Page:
Sunday, May 10, 2015

A New Account of the Raid that Killed bin Laden

Seymour Hersh, who has great connections inside the US intelligence community and often serves as a journalistic mouthpiece for stories they want to put out, has published an account of the assassination of Osama bin Laden that is much different from the various official stories:
It’s been four years since a group of US Navy Seals assassinated Osama bin Laden in a night raid on a high-walled compound in Abbottabad, Pakistan. The killing was the high point of Obama’s first term, and a major factor in his re-election. The White House still maintains that the mission was an all-American affair, and that the senior generals of Pakistan’s army and Inter-Services Intelligence agency (ISI) were not told of the raid in advance. This is false, as are many other elements of the Obama administration’s account. The White House’s story might have been written by Lewis Carroll: would bin Laden, target of a massive international manhunt, really decide that a resort town forty miles from Islamabad would be the safest place to live and command al-Qaida’s operations? He was hiding in the open. So America said.
According to Hersh, bin Laden was not hiding in Abbottabad, he had been placed under house arrest by the Pakistanis, in a compound guarded by ISI soldiers. His whereabouts were not determined by tracking his couriers, but were betrayed by a Pakistani intelligence official who wanted the $25 million reward. Although initially the CIA did not tell the ISI what they had learned, they eventually brought the Pakistanis on board, getting their cooperation by threatening to cut off US aid.Whatever happened to bin Laden's body -- Hersh does not seem sure -- it certainly was not buried at sea.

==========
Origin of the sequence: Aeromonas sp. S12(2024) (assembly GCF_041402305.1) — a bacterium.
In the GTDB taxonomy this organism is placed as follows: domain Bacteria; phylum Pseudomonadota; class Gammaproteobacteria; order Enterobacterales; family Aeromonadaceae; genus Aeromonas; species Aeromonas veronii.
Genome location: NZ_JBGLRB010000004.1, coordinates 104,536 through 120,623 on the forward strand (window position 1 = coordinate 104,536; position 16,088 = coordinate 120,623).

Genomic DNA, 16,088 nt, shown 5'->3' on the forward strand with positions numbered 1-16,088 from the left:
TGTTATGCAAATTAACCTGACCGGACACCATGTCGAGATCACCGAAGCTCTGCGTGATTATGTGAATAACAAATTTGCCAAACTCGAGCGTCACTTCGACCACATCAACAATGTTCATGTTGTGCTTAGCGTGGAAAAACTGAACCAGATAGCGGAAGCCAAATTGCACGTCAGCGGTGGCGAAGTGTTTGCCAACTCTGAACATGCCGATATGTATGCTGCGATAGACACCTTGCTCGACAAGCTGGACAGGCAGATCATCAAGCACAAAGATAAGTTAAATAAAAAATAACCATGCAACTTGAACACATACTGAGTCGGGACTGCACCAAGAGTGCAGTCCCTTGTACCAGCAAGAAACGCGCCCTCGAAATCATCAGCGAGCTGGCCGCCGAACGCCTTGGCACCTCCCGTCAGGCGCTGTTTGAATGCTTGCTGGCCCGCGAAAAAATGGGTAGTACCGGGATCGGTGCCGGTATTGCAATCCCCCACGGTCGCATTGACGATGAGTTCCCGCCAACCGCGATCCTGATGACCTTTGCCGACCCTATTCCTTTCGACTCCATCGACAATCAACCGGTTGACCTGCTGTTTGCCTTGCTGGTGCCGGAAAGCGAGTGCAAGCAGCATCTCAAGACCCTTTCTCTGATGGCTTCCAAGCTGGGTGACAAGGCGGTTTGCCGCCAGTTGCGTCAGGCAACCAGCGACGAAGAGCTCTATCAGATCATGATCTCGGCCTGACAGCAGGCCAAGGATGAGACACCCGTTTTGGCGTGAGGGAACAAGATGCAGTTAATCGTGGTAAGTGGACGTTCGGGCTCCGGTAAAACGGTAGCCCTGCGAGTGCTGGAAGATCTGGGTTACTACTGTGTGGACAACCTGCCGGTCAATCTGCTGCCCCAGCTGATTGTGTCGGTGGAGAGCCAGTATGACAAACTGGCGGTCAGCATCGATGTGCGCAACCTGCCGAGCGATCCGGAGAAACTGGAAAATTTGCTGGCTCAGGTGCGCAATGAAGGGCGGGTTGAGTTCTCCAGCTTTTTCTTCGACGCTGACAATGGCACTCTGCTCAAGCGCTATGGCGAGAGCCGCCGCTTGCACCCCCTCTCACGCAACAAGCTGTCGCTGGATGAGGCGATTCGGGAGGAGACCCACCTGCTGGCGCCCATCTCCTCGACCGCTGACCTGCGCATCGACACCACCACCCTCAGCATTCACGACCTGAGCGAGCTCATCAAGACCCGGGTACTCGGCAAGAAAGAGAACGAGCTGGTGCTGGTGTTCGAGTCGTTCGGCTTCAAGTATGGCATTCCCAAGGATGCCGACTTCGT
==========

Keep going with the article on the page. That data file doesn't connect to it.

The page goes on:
To me the most important claim in Hersh's story is that Osama's whereabouts were betrayed by a Pakistani source. This means that the long-running American argument about how much the "enhanced interrogation" of various al Qaeda figures contributed to finding bin Laden is a complete farce; if Hersh is right, it was irrelevant.

UPDATE: Some good criticism of Hersh here. Apparently the New Yorker rejected this story several times. The reason I was drawn to Hersh's account is that I simply do not believe that bin Laden was living in Abbottabad without the knowledge and consent of the ISI, or at least powerful elements within it. Didn't believe in in 2010 and still don't believe it.


G. Verloren said...

A case of $25m worth of honey attracting more flies than the vinegar of torture, it seems...

Shadow said...

So when the Seals killed the guards, who were they? ISI operatives not in uniform? The Pakistanis let them kill them? It's more likely that the truth is a combination of both stories. Seymour Hersh's best days have passed.

Shadow said...

Yes, I too find the notion of Bin Laden living under the noses of ISI and Pakistani authorities without them knowing too much to believe. Like I said the truth is probably a combination of parts of both stories.

My guess: Bin Laden lived there and Pakistani authorities were aware, but he was no prisoner, and he had people loyal to him guarding him. ISI probably watched from afar, provided protection and intelligence to him when it suited their purposes, but we found out. We confronted and threatened the government, and they agreed to to let us kill him.

When at least two Seals publicly state there was a firefight and his guards were killed, you know Hersh has a problem. The Seals would have had to have been in on the secret, and that stretches credulity to the breaking point.

The problem is when any one element of a story is false -- and, as the article points out, there is more than one -- that reflects on all elements of the story. So, did an ISI agent trade information for $25M? That claim is now suspect too, and with it -- sorry -- any conclusions about couriers not providing crucial information.